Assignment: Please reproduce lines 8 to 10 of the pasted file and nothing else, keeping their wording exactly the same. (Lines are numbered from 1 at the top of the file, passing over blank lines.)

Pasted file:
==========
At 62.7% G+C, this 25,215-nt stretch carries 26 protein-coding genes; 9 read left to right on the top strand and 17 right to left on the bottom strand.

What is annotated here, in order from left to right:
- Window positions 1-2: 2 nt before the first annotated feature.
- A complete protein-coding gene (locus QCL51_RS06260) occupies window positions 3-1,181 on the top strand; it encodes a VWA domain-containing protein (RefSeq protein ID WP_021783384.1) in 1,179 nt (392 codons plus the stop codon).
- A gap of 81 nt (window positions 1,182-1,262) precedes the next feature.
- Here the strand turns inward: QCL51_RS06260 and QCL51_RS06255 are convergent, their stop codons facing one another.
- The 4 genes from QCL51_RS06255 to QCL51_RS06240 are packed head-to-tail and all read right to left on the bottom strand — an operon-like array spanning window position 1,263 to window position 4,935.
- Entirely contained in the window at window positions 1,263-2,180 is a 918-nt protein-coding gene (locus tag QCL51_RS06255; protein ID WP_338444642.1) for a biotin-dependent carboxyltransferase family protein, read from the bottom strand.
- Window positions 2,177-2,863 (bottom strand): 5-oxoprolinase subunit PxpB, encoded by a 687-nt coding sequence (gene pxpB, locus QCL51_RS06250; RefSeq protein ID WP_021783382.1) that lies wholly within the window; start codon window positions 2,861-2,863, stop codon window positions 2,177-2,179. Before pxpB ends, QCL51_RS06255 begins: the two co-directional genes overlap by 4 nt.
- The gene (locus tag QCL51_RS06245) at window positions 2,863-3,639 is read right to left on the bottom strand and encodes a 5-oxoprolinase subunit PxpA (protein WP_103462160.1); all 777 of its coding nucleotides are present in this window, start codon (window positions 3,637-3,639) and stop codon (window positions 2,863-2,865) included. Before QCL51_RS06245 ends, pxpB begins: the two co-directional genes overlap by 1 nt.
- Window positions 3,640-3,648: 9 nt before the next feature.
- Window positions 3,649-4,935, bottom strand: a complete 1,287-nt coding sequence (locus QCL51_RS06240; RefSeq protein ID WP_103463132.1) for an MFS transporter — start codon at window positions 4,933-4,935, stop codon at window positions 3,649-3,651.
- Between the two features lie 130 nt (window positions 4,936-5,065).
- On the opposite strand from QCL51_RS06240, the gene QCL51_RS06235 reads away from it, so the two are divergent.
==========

- Entirely contained in the window at window positions 1,263-2,180 is a 918-nt protein-coding gene (locus tag QCL51_RS06255; protein ID WP_338444642.1) for a biotin-dependent carboxyltransferase family protein, read from the bottom strand.
- Window positions 2,177-2,863 (bottom strand): 5-oxoprolinase subunit PxpB, encoded by a 687-nt coding sequence (gene pxpB, locus QCL51_RS06250; RefSeq protein ID WP_021783382.1) that lies wholly within the window; start codon window positions 2,861-2,863, stop codon window positions 2,177-2,179. Before pxpB ends, QCL51_RS06255 begins: the two co-directional genes overlap by 4 nt.
- The gene (locus tag QCL51_RS06245) at window positions 2,863-3,639 is read right to left on the bottom strand and encodes a 5-oxoprolinase subunit PxpA (protein WP_103462160.1); all 777 of its coding nucleotides are present in this window, start codon (window positions 3,637-3,639) and stop codon (window positions 2,863-2,865) included. Before QCL51_RS06245 ends, pxpB begins: the two co-directional genes overlap by 1 nt.